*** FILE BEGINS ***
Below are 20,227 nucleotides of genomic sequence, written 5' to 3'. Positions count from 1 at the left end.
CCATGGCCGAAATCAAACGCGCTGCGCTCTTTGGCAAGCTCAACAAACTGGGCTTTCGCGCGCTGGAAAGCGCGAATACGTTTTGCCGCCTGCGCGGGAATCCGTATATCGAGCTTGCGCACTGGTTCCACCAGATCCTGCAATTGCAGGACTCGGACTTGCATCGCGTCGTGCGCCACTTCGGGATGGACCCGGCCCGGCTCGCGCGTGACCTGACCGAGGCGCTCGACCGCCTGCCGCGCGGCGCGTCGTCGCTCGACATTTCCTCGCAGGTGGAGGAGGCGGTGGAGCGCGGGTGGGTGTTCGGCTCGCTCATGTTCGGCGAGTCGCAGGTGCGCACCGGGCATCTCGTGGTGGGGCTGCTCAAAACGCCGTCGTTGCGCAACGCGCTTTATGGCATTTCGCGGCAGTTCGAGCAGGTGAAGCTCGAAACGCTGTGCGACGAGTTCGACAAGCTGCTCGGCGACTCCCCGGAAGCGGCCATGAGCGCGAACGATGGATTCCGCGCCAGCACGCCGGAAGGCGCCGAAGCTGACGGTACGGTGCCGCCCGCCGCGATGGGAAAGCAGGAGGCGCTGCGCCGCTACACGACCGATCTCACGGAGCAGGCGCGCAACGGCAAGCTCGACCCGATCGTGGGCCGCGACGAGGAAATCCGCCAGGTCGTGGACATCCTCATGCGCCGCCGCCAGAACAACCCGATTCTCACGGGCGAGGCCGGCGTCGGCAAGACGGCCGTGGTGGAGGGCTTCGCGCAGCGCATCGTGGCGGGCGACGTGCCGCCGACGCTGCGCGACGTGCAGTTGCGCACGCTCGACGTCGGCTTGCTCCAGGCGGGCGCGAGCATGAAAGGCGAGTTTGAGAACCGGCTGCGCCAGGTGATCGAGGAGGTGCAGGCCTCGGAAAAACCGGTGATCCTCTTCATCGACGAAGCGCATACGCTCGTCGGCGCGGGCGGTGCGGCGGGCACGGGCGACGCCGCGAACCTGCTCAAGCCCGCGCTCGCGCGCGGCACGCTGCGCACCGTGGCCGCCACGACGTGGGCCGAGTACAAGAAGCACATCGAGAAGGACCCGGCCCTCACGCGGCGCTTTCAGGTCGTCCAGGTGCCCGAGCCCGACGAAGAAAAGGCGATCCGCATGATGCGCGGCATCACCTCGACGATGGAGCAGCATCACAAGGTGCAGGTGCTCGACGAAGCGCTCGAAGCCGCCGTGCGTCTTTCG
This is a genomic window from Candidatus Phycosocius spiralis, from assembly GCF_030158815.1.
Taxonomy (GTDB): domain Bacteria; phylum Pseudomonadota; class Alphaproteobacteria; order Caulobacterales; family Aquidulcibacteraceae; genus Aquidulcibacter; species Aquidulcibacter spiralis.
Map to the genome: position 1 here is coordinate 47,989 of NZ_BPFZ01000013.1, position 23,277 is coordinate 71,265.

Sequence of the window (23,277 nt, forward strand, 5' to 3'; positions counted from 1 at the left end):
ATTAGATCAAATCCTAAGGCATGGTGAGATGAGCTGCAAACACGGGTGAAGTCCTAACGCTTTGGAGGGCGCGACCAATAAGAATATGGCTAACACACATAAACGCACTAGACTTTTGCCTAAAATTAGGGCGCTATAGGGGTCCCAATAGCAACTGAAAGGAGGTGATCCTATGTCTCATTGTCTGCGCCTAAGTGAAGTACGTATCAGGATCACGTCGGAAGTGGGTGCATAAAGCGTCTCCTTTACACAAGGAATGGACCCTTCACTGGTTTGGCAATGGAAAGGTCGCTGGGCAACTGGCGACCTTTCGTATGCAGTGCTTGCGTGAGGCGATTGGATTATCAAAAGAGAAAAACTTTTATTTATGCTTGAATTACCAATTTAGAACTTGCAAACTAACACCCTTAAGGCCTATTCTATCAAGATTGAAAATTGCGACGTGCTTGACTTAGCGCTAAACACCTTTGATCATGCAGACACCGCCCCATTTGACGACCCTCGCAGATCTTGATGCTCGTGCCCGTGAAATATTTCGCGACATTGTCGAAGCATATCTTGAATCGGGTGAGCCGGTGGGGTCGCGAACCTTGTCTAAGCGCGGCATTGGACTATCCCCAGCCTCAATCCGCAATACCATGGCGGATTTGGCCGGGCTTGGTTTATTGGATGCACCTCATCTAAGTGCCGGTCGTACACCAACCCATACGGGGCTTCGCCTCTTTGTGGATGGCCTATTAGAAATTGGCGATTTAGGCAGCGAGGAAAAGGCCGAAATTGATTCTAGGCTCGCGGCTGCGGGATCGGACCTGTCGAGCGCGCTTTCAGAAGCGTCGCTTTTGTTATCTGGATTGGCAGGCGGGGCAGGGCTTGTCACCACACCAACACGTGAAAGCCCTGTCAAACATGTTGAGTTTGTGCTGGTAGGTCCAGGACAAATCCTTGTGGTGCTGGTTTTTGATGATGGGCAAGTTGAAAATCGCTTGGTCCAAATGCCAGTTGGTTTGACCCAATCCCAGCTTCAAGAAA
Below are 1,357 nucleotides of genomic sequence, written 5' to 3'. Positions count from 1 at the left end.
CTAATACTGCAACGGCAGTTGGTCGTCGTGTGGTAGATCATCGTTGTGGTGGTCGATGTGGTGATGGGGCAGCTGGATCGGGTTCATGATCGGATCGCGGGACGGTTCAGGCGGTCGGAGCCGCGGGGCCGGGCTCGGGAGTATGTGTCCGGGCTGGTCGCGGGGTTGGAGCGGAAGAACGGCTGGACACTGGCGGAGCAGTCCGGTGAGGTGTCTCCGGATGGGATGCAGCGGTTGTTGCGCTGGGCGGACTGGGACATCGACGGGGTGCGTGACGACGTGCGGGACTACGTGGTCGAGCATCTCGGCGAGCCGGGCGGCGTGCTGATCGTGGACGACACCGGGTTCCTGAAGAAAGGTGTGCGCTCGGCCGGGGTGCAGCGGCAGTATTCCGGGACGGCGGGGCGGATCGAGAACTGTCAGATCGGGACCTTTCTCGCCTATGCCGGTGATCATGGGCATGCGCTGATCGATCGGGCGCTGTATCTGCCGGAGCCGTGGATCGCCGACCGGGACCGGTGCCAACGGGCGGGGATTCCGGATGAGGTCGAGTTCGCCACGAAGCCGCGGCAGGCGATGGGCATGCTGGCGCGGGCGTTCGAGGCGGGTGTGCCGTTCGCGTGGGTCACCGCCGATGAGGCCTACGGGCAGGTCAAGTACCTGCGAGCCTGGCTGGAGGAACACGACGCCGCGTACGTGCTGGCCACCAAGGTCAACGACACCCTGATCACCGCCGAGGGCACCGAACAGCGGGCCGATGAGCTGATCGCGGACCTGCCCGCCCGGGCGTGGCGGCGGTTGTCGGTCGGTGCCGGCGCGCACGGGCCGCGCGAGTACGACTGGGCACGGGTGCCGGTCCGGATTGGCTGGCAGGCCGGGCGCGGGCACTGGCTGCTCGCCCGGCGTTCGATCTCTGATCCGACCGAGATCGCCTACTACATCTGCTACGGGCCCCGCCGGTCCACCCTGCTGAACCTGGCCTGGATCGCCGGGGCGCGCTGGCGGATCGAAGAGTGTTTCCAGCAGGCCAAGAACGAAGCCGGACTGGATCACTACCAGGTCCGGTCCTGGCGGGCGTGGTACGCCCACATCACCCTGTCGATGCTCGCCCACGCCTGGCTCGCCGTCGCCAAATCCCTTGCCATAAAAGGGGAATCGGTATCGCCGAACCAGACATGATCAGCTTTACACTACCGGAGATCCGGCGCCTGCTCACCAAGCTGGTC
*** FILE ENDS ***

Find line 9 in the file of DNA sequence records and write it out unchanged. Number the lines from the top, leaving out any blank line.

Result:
CTAATACTGCAACGGCAGTTGGTCGTCGTGTGGTAGATCATCGTTGTGGTGGTCGATGTGGTGATGGGGCAGCTGGATCGGGTTCATGATCGGATCGCGGGACGGTTCAGGCGGTCGGAGCCGCGGGGCCGGGCTCGGGAGTATGTGTCCGGGCTGGTCGCGGGGTTGGAGCGGAAGAACGGCTGGACACTGGCGGAGCAGTCCGGTGAGGTGTCTCCGGATGGGATGCAGCGGTTGTTGCGCTGGGCGGACTGGGACATCGACGGGGTGCGTGACGACGTGCGGGACTACGTGGTCGAGCATCTCGGCGAGCCGGGCGGCGTGCTGATCGTGGACGACACCGGGTTCCTGAAGAAAGGTGTGCGCTCGGCCGGGGTGCAGCGGCAGTATTCCGGGACGGCGGGGCGGATCGAGAACTGTCAGATCGGGACCTTTCTCGCCTATGCCGGTGATCATGGGCATGCGCTGATCGATCGGGCGCTGTATCTGCCGGAGCCGTGGATCGCCGACCGGGACCGGTGCCAACGGGCGGGGATTCCGGATGAGGTCGAGTTCGCCACGAAGCCGCGGCAGGCGATGGGCATGCTGGCGCGGGCGTTCGAGGCGGGTGTGCCGTTCGCGTGGGTCACCGCCGATGAGGCCTACGGGCAGGTCAAGTACCTGCGAGCCTGGCTGGAGGAACACGACGCCGCGTACGTGCTGGCCACCAAGGTCAACGACACCCTGATCACCGCCGAGGGCACCGAACAGCGGGCCGATGAGCTGATCGCGGACCTGCCCGCCCGGGCGTGGCGGCGGTTGTCGGTCGGTGCCGGCGCGCACGGGCCGCGCGAGTACGACTGGGCACGGGTGCCGGTCCGGATTGGCTGGCAGGCCGGGCGCGGGCACTGGCTGCTCGCCCGGCGTTCGATCTCTGATCCGACCGAGATCGCCTACTACATCTGCTACGGGCCCCGCCGGTCCACCCTGCTGAACCTGGCCTGGATCGCCGGGGCGCGCTGGCGGATCGAAGAGTGTTTCCAGCAGGCCAAGAACGAAGCCGGACTGGATCACTACCAGGTCCGGTCCTGGCGGGCGTGGTACGCCCACATCACCCTGTCGATGCTCGCCCACGCCTGGCTCGCCGTCGCCAAATCCCTTGCCATAAAAGGGGAATCGGTATCGCCGAACCAGACATGATCAGCTTTACACTACCGGAGATCCGGCGCCTGCTCACCAAGCTGGTC